The first steps to take when a person is in contact with an electrical source are:
- Have someone call 911 or other emergency services.
- Do not touch the "electrified person" with your hands.
- Unplug the appliance or turn off the main power switch.
- Try to remove the person from the electrical source, if you cannot turn the power off. Do this only if you can do so safely by:
- Standing on a dry surface, such as a rubber doormat or a pile of papers or books. Make sure you are not standing in or near water.
- Using a dry wooden object, such as a broom handle, to push the person away from the electrical source. Do not use anything wet or made of metal.
- Check to see if the person responds to touch or being talked to after separating him or her from the electrical source. Electrical burns can affect the electrical activity of the heart and cause heartbeat changes. If the person is not responding, start CPR. For more information, see the topic Dealing With Emergencies.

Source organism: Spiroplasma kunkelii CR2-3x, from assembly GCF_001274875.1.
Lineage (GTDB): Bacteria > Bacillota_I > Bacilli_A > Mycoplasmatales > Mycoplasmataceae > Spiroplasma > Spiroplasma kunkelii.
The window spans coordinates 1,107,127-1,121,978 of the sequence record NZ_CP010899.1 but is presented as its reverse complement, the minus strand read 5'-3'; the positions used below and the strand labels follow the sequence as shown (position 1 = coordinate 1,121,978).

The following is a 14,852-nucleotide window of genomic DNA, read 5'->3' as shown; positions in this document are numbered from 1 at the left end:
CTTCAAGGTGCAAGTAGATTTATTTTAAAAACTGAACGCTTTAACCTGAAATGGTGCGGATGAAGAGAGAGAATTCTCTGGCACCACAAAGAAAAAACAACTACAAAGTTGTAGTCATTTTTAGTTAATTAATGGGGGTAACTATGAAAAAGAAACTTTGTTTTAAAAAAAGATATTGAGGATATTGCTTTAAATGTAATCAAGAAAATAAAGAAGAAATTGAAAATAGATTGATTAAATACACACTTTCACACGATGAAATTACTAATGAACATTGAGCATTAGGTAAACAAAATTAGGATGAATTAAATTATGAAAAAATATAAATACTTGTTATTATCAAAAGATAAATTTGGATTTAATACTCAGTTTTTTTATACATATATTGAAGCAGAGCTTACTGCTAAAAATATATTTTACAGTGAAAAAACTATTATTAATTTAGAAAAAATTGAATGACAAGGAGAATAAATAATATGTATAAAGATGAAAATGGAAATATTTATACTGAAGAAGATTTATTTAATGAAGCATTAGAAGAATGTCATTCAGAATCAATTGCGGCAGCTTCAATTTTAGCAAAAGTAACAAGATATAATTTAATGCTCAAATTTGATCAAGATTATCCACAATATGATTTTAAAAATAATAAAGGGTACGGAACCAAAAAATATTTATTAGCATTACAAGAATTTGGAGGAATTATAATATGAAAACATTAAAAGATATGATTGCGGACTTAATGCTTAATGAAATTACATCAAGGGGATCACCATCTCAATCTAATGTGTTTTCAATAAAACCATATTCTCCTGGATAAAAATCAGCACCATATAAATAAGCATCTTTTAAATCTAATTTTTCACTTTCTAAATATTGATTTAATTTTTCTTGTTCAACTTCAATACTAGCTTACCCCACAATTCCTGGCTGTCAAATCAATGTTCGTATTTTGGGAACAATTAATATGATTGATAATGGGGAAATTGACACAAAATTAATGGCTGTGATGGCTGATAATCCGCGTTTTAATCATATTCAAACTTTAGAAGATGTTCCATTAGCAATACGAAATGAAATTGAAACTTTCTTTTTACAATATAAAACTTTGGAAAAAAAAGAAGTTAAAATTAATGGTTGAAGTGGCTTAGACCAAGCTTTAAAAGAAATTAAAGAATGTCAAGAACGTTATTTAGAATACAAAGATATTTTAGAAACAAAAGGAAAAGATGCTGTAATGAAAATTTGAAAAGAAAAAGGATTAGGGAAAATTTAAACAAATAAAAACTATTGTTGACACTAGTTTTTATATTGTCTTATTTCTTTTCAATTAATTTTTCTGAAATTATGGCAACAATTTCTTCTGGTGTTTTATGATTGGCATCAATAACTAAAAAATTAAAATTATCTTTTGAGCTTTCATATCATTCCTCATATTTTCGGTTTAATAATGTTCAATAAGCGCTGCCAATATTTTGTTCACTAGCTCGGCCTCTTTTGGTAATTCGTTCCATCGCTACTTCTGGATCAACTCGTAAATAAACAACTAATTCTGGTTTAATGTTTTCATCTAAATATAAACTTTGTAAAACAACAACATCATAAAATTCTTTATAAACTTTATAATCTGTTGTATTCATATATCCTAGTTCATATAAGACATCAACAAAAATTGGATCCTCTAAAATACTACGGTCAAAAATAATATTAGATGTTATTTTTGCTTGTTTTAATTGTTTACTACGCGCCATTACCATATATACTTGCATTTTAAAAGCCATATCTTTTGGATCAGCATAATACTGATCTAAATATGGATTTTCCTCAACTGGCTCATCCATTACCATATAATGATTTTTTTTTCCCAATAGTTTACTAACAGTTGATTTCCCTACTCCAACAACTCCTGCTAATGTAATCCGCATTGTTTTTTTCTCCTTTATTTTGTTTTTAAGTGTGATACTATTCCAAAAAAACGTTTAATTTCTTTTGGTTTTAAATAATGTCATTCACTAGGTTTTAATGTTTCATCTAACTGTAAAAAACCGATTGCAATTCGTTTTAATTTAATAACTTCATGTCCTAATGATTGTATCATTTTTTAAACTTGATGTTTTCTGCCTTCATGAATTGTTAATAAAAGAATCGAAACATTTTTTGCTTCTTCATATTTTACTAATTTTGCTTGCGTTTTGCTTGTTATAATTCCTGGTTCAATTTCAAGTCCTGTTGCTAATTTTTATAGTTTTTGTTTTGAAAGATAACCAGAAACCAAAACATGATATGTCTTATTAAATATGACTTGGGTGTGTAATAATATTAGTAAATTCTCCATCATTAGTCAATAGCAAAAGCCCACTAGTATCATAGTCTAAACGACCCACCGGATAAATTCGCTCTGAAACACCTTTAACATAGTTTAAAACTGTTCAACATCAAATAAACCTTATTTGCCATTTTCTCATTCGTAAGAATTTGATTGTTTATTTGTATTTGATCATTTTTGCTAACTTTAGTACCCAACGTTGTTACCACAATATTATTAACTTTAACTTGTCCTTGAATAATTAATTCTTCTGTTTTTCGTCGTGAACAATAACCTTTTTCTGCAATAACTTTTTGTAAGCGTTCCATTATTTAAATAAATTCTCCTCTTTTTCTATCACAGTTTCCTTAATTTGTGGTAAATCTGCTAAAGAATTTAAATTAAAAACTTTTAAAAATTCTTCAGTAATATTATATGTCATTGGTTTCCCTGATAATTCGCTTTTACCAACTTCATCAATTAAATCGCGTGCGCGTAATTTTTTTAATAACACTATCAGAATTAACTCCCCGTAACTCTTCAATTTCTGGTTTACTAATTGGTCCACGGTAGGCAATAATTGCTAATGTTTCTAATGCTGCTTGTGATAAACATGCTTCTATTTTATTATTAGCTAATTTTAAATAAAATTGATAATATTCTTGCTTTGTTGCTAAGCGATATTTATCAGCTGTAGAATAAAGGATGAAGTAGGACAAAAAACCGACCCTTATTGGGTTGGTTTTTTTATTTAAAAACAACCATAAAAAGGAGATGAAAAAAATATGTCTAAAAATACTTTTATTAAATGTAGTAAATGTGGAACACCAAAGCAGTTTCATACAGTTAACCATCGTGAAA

What should I do about electrical burns that aren't as serious?
- Rinse the burns with water, and apply a bandage. There may be burns where the electrical current entered the body and where it left the body.
- Call your doctor to discuss your burn injury. If you have a visible burn to the skin, an evaluation by your doctor is usually needed.
Primary Medical Reviewer William H. Blahd, Jr., MD, FACEP - Emergency Medicine
Adam Husney, MD - Family Medicine
Kathleen Romito, MD - Family Medicine
Specialist Medical Reviewer Martin J. Gabica, MD - Family Medicine
Current as ofNovember 20, 2017
Current as of: November 20, 2017